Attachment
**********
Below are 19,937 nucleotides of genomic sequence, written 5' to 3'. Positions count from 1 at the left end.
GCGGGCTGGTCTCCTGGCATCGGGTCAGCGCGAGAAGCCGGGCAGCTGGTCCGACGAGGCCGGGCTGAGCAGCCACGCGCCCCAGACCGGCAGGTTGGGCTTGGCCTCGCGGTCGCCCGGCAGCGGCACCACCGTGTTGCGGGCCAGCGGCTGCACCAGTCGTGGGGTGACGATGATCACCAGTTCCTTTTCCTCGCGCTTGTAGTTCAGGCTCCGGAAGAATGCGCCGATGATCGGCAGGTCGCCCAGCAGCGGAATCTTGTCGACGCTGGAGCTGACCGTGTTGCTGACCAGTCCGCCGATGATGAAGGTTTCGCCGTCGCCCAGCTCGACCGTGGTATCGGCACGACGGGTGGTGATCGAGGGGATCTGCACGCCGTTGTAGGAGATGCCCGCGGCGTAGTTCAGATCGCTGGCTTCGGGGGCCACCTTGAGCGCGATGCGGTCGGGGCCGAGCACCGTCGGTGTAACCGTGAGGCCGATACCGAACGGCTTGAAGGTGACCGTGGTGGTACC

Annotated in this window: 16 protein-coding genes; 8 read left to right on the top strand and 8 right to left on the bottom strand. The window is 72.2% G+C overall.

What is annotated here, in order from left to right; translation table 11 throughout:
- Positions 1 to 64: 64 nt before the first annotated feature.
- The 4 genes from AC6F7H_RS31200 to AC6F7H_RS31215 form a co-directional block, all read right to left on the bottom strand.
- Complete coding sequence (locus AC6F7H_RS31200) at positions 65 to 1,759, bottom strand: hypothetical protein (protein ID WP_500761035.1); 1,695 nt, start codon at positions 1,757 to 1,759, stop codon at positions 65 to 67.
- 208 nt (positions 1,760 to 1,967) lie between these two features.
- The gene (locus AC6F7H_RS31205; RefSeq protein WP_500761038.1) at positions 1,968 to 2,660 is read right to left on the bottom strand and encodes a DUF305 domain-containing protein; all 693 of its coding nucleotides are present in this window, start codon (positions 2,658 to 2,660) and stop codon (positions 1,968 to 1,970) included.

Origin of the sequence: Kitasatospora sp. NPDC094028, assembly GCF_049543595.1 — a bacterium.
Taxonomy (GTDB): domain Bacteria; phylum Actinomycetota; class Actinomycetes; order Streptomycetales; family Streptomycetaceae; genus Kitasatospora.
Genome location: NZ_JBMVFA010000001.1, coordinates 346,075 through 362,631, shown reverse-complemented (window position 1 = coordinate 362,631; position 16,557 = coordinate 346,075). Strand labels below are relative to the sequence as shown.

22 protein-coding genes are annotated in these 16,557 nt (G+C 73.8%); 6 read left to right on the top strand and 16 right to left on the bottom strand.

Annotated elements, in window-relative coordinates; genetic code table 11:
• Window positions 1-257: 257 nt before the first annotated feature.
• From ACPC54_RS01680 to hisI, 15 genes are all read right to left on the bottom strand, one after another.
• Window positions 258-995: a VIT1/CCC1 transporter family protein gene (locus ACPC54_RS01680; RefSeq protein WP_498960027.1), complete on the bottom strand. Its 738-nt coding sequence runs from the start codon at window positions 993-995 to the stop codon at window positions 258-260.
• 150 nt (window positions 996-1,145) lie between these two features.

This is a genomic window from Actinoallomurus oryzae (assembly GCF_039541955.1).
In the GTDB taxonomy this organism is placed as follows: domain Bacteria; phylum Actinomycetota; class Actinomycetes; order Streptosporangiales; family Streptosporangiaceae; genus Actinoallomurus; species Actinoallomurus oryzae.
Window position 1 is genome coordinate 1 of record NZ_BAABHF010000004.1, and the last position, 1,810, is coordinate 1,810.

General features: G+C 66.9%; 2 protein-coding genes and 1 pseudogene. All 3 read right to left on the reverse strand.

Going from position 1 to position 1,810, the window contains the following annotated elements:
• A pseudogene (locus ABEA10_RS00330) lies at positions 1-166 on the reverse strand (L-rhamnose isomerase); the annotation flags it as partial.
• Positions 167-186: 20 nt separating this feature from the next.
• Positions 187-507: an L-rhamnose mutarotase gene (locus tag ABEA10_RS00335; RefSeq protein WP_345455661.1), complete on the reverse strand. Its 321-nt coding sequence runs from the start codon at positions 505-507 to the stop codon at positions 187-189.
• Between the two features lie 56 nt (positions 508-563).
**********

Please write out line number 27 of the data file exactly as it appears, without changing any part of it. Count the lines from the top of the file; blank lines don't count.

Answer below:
• Between the two features lie 56 nt (positions 508-563).